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Mané-Katz

(1894—1962)


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(1894–1962)

Russian-born painter (and occasional sculptor) who became a French citizen in 1927. Born at Kremenchug in Ukraine, he studied in Vilna and Kiev, then went to Paris in 1913 and entered the École des Beaux-Arts. He returned to Russia in 1914 on the outbreak of war, but settled in Paris in 1921. Between 1928 and 1937 he travelled widely in Egypt, Palestine, and Syria. In 1939 he volunteered for the French army and was taken prisoner; on his release he went to the USA in 1940, returning to Paris in 1945. Mané-Katz painted still-lifes and landscapes, but he was chiefly known for his ghetto scenes and pictures of Jewish life and folklore. They are somewhat reminiscent of Chagall's treatments of similar themes, but more brilliantly coloured. Mané-Katz visited Israel annually from 1948 and died in Tel Aviv. He bequeathed the works in his studio to the city of Haifa.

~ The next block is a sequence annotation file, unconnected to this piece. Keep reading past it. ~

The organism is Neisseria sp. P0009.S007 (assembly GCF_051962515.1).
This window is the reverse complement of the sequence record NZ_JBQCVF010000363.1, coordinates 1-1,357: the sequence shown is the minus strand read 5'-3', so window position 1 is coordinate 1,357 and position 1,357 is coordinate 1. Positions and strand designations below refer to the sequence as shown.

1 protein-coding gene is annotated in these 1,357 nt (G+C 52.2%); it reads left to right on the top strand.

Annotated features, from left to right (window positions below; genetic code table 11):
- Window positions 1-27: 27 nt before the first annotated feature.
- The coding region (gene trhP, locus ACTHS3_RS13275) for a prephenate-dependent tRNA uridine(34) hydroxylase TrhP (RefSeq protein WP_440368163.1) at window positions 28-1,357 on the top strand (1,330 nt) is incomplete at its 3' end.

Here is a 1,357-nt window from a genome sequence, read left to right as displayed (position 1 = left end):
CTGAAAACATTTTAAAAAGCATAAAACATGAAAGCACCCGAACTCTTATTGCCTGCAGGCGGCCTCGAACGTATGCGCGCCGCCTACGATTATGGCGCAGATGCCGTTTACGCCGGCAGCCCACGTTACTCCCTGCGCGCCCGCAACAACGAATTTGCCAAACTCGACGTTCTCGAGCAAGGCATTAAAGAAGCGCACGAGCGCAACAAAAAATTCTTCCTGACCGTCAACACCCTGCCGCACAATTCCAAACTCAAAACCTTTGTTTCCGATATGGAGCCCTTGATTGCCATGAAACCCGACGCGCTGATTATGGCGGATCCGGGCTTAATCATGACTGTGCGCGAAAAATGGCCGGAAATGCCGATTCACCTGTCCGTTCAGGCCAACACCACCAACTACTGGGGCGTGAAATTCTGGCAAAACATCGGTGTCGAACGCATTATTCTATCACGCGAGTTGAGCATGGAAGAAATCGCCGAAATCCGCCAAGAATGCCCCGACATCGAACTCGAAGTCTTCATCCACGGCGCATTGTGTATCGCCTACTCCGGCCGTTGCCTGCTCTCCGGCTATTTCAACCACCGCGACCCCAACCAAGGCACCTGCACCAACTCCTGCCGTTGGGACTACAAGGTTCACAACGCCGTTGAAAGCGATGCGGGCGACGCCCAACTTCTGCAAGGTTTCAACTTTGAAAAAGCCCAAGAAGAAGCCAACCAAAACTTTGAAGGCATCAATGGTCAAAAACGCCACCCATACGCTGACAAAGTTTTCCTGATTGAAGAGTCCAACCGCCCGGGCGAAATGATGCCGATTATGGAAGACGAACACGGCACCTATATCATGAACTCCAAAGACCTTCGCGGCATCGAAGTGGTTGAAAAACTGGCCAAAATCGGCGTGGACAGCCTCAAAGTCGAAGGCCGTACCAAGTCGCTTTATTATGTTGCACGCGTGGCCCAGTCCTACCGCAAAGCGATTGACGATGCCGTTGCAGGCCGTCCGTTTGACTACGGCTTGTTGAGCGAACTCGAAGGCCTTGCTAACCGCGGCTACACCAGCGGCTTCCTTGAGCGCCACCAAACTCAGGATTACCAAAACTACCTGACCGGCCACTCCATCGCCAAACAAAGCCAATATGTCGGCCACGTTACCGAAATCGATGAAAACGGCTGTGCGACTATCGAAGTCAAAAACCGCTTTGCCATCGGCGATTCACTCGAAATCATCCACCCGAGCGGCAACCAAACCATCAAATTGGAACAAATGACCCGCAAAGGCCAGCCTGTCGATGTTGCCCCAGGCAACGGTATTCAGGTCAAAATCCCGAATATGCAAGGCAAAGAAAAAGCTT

Subjects: Art.


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